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Book Review of Deb Caletti's ONE GREAT LIE - A Stunning Book about Gender and Power

Book cover of Deb Caletti's One Great Lie

by Jen Moyers (@jen.loves.books)

Thanks to Partners NetGalley and Simon and Schuster for the digital ARC of Deb Caletti’s One Great Lie (Amazon | in exchange for an honest review. The book will be released on Tuesday, June 1.

Deb Caletti’s One Great Lie is a stunning YA novel about gender dynamics and issues of power, perfect for consideration in the aftermath of the #metoo movement.

Told in spare, gorgeous prose, the novel focuses on a girl who’s given her dream and then has to reckon with the fact that it’s not what she hoped it would be.

Charlotte is a typical junior at her high school: she and her best friend, Yasmin, have big dreams—Charlotte wants to be a writer, and Yasmin wants to work for NASA—but otherwise, they have the typical concerns of high school students: the next big project that’s due, how to deal with needy boyfriends, navigating family tension. Charlotte’s dad travels a great deal, and her mom’s temper is a constant source of stress, so Charlotte and her little sister Ella support each other and escape when they can.

One day, at the library, Charlotte sees a flyer advertising the possibility of a writer’s workshop with Luca Bruni, her absolute favorite author, in Venice. There’s no way her family has the money to pay for it, but there are scholarships available. On a whim, Charlotte applies. And she wins the scholarship.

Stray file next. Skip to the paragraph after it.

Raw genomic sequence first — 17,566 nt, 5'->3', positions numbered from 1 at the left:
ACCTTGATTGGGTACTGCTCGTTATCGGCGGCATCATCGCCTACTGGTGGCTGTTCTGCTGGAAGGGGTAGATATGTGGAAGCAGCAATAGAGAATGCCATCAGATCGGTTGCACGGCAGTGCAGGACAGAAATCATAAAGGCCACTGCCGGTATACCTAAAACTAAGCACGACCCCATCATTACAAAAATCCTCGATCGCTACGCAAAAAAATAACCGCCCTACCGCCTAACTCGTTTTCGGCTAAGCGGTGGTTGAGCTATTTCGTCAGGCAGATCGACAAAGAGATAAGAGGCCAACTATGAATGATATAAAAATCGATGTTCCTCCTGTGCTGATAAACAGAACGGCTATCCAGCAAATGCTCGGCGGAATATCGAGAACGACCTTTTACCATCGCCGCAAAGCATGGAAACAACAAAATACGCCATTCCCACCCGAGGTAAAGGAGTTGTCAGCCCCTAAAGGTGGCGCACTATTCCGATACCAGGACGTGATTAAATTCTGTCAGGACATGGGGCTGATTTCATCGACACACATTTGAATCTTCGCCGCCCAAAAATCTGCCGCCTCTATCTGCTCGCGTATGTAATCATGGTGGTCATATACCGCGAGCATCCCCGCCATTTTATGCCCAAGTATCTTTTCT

She travels to Venice, ecstatic about the start of her career as a writer, about the opportunity to work with other students who are writers, to be in Italy, and—above all—to meet and learn from Luca Bruni.

I love this book so much. I think the questions it asks are important, and they’re asked and answered in a thought-provoking way that acknowledges their complexity. One of the book’s major subplots is that of Charlotte’s ancestor, Isabella Di Angelo, a woman who—it was rumored—wrote some famous poetry that has been credited for centuries to a man. As Charlotte works on her own writing and works with Venetian historians who become intrigued by her story, Caletti asks about the necessity of considering both the art and the artist, of the geniuses who use those around them as pawns in their own greatness. The author weaves in small blurbs about female artists at the beginning of each chapter, which serve to reinforce the themes of her novel.

I requested One Great Lie because of my admiration for Caletti’s book A Heart in a Body in the World (Amazon |, which dealt in nuanced ways with issues of violence and trauma, and this new novel completely lives up to the brilliance of that previous work. Caletti is doing important work here, and I can’t wait to put this one in the hands of students.

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